The other day I took a strengths assessment for work. For each question in this particular assessment you are provided two options and you must select the one that best describes you. You only have 20 seconds to consider each of the options, so there isn’t much time to think. One of the questions in the assessment asked if you are a person who makes decisions with your head or with your heart. This question stumped me.
In these types of assessments, it’s easy to want to choose what you think is the “right” answer instead of choosing the option for what you actually do. But for this question, I wasn’t even sure what I considered the “right” answer to be. At first thought, I’d say that it is absolutely best to make decisions with your head. Consider all the facts, do your due diligence to research all of your options, and then make the best, most logical decision. But how often does the “logical” approach accomplish anything truly fantastic?
Logic would say that taking 120 years to build a giant ark for an impending flood that no one believed would happen, was foolish, except it wasn’t. The flood came and Noah was safe.
Logic told Sarah that at 90 years of age she would never birth a child, but she did.
Logic told the King that Daniel would be eaten alive by the Lion’s in the den, but he came out unharmed.
Logic says that when Lazarus was dead and in the tomb for four days the story was tragically over, but it wasn’t.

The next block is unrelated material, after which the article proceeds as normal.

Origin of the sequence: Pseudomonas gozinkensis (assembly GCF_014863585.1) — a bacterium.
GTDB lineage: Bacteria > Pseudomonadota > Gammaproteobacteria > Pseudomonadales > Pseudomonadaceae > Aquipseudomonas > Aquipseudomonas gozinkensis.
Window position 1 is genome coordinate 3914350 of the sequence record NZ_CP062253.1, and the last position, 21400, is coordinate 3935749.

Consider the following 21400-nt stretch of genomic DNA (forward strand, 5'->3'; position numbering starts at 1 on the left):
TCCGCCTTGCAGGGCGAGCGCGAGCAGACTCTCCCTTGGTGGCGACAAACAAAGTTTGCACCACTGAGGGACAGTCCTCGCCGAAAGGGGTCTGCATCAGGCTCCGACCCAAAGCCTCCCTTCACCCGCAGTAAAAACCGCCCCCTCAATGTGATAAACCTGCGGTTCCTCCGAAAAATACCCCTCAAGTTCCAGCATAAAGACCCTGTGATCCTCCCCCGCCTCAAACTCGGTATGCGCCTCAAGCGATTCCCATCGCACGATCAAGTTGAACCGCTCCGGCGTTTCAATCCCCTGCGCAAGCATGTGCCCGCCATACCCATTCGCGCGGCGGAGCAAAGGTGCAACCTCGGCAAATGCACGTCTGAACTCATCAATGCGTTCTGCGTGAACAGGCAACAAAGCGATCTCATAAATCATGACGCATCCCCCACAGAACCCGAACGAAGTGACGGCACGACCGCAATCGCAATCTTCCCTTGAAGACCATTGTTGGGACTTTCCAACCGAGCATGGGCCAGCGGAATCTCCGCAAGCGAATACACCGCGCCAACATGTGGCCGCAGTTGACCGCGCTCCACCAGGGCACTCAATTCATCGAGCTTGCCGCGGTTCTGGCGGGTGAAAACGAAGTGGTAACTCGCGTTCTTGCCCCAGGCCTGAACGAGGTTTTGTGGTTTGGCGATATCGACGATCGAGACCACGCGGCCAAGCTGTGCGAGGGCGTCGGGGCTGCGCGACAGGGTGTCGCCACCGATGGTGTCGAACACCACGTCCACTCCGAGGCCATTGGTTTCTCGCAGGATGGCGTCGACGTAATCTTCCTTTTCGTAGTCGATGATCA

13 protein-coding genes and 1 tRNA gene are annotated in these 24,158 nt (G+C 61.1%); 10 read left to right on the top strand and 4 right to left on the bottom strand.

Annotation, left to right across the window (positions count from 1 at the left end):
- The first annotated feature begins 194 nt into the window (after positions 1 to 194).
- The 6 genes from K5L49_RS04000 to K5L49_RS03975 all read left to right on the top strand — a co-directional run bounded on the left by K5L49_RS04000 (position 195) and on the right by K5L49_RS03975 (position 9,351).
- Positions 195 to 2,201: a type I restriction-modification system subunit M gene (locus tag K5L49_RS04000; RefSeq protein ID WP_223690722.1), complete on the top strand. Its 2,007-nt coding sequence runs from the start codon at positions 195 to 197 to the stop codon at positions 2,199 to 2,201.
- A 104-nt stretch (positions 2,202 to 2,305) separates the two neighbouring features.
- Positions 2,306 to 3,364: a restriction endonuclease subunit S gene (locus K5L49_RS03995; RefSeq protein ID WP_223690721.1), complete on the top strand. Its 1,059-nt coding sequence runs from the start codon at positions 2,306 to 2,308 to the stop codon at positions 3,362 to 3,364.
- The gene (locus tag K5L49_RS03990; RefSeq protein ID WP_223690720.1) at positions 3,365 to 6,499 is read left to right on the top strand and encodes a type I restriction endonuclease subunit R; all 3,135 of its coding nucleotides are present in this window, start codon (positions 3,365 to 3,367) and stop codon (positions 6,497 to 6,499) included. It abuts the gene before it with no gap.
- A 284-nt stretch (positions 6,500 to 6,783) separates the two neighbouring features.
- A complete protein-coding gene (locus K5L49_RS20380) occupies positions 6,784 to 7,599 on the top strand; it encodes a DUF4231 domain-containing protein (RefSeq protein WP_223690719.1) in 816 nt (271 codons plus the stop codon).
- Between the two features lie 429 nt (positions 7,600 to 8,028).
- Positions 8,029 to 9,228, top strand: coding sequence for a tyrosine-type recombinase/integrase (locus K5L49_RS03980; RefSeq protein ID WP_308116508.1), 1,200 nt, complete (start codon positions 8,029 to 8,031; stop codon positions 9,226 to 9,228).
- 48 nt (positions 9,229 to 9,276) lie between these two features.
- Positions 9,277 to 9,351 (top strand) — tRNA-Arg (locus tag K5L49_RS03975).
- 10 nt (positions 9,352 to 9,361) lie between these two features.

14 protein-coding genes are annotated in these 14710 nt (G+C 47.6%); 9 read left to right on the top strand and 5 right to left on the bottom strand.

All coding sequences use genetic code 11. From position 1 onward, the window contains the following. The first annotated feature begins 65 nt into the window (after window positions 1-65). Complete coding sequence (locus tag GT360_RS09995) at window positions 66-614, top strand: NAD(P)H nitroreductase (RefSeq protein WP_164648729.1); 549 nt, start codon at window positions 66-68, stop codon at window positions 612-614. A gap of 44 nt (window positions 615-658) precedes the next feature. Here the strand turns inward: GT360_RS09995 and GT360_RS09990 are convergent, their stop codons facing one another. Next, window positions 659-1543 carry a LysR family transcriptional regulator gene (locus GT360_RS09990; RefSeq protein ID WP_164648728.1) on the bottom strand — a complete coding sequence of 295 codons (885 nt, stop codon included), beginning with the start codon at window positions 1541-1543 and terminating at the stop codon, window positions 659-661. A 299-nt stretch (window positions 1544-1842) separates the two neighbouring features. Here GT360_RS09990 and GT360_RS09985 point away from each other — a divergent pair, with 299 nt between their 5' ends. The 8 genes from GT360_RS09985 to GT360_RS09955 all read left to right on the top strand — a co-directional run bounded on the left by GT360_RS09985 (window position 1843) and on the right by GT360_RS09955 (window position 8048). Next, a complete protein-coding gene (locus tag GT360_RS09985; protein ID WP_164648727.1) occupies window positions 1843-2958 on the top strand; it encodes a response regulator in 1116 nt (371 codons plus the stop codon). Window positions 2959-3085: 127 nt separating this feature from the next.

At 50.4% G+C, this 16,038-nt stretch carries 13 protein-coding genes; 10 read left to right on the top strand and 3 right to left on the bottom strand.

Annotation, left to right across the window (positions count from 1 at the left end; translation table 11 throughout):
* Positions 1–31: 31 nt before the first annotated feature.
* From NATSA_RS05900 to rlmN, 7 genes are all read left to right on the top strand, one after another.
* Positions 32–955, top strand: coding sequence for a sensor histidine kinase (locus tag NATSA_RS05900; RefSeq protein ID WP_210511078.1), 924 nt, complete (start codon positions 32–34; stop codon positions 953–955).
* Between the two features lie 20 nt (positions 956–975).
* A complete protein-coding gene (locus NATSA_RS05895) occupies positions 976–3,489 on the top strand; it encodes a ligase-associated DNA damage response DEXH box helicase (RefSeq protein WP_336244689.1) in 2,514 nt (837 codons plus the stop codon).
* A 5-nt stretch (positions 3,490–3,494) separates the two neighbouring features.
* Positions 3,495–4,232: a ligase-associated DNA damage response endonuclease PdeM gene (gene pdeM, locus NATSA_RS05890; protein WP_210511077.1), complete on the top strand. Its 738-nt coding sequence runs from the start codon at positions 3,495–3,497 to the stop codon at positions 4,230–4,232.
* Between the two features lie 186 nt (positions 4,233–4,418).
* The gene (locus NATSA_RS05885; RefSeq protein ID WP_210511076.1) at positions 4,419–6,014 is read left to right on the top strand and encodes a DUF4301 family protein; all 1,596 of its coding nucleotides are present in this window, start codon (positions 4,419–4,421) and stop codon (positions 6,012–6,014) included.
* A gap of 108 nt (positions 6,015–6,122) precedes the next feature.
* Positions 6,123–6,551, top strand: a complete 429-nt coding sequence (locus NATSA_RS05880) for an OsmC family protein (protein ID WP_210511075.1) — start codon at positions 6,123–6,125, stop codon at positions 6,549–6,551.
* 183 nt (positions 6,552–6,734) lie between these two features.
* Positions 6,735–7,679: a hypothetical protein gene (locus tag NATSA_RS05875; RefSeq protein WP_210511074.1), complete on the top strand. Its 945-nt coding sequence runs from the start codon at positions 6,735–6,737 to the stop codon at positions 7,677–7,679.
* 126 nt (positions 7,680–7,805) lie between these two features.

Logic could have told the Wright brothers that they didn’t have the ability, knowledge, or resources to invent a flying machine, but they didn’t believe it, so they did.
Logic would have told Michael Jordan that his basketball career was over before it even started when he didn’t make his high school team, but he kept trying anyways.
You see, making decisions with your head, might be considered smart, but what if your “gut feeling” goes against all of the facts and figures? What if your heart tells you otherwise? What if you can’t shake the feeling that there might be a chance?
Most moms are quite familiar with the “gut feeling”. The doctor says your child is fine, but you know in your heart that he’s not. Your daughter brings home a new boyfriend that you’ve heard so many great things about, but for some reason, you can’t shake the uncomfortable feeling you have with him. Or you feel the need to take a different route to work one morning and later find out that there was a tragic accident at the exact time and the exact place that you usually travel. Sometimes our hearts do make better decisions than our heads.
I’m not saying that we should ignore all logic, common sense, conventional wisdom, or facts and figures. We should consider it all when making important decisions. But if your heart won’t stand up behind the logical decision, maybe faith is a better road.
Because logic and conventional wisdom don’t leave space for miracles. Facts and figures are great, but the power of a Living God isn’t bound by how the circumstances appear on paper.
Maybe I am more inclined to make decisions with my head instead of my heart, but I think I’ll challenge myself this year, to listen to my heart a little more. To open myself up to the possibility that my “heart” might be onto something. It might take a little more faith, it might take a little more time to look for confirmation for my heart’s nudges, but following my heart could lead exactly to the best life God has intended for me.
I think that sometimes, that still, small, voice of God shows up as a “gut feeling” or a whisper in our heart,and maybe the wise choice is to listen to Him and follow your heart.